Eric Siu: Yeah. A lot of these venture-backed start ups that I see in San Francisco, when I go into their offices they have all this swag. They might have spent ten, twenty, thirty grand on that or so, but what if you spent that money on a great new hire, or part of that money on a great new hire? Or what if you spent that on advertising, right? You probably would get much better ROI from that. So again, like Neil's saying, you have a big company go ahead and put in money on swag. If you're running like a big conference, something like that, it makes sense, right?
Or if you want to take it down to a more personal level, you can go to a site like start up threads dot com, I think that's what it is. With a z at the end, I believe. Or start up drugs? One or the other. Start up threads or start up drugs. And they can help you kind of maintain the inventory and send stuff out as needed. That way you don't need to buy a bunch of stuff, right? If you want to do it at a lower level you can do it, just bear in mind that you're not going to get crazy ROI from it. We are on a marketing podcast, for example. Do it on a smaller scale, but ... big company, go ahead, you can do that, but in general I think Neil and I both avoid it.
Neil Patel: Yeah, I avoid it, I think it sucks. I don't create swag, and even if you're doing millions of dollars a month you can. My guys in Brazil talk about making swag because the Brazil division's growing really fast. And I'm like, all right, go for it guys, if you want, but... even then, even if you're making millions of dollars, I'm a big ROI person and I just don't see how swag is going to make me more money. I'm like, I'd rather go spend that money on Facebook ads.
Eric Siu: Yep. So that's it for today. But before we go we have a one year annual subscription of Crazy Egg that we would like to give to you. So Neil, what is Crazy Egg?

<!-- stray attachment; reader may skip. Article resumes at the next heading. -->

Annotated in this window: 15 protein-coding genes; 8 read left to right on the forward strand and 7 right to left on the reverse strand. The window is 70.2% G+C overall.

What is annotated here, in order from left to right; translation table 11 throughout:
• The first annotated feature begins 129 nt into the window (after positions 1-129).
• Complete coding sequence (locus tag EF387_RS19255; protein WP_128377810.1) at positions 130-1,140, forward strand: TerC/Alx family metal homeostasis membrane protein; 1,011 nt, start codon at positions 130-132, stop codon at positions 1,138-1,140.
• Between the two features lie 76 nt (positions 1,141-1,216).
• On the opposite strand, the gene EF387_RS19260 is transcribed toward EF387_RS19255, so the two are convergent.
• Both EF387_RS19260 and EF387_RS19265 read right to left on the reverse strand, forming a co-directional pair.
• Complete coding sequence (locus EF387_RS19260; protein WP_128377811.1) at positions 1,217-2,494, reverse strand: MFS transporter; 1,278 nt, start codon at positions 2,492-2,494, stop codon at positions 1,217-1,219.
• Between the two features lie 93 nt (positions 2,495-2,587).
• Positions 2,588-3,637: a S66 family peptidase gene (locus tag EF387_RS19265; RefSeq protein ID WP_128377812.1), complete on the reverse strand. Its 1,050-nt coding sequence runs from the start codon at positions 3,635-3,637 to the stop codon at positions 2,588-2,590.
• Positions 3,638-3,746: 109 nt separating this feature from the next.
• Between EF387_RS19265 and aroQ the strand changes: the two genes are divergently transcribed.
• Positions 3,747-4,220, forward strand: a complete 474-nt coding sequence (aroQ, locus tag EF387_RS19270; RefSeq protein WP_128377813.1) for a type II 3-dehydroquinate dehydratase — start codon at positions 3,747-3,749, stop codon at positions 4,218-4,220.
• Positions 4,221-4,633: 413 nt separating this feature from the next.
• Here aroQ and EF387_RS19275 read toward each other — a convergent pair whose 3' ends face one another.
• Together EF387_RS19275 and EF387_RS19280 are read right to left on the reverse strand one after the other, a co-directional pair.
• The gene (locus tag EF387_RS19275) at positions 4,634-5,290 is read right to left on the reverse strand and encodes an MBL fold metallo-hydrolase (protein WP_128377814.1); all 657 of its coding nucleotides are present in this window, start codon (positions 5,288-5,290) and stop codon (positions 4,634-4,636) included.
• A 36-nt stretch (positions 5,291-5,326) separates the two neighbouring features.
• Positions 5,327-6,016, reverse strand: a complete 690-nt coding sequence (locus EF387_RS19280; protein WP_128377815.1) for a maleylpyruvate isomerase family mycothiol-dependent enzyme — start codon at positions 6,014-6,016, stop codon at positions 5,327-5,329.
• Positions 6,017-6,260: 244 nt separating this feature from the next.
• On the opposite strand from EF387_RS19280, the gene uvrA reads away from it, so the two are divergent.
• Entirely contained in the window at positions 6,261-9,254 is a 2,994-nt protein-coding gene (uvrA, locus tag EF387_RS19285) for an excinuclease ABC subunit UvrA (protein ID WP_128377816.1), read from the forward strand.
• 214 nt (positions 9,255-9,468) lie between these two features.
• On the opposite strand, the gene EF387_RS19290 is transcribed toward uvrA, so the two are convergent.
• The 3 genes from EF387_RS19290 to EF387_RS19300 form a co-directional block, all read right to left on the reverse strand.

Neil Patel: Crazy Egg is a visual analytics tool. It tells you why people are converting on your site and why they're not. Shows you that data in a visual format, like you can watch videos to see where people are getting stuck. You can see where people are getting stuck when they're scrolling on your site. If they're not scrolling far enough down and that's where your form fields or call to action buttons are, no one's going to click on it. All that data is presented to you with Crazy Egg. And the cool part about it is you can then adjust your design, your marketing messages, material, images, whatever you want, using Crazy Egg's Wizzy Wig editor. In other words you don't have to be a designer or developer to now make change son your website.
And then with Crazy Egg you can run AB tests to make sure those changes are helping boost your revenue, your sales, your leads or whatever your conversion points are.
Eric Siu: Great. So if you actually want to get in on this giveaway, all you need to do is go to single grain dot com slash giveaway. You can actually get multiple entries. You're learn more when you go to that URL. And we're giving away one of these every single week. SO, for the next year or so, limited quantities, get in while you still can. Go to single grain dot com slash giveaway and we will see you tomorrow.
intro voiceover: [music] This session of marketing school has come to a close. Be sure to subscribe for more daily marketing strategies and tactics to help you find the success you've always dreamed of. And don't forget to rate and review so we can continue to bring you the best daily content possible. We'll see you in class tomorrow right here on Marketing School.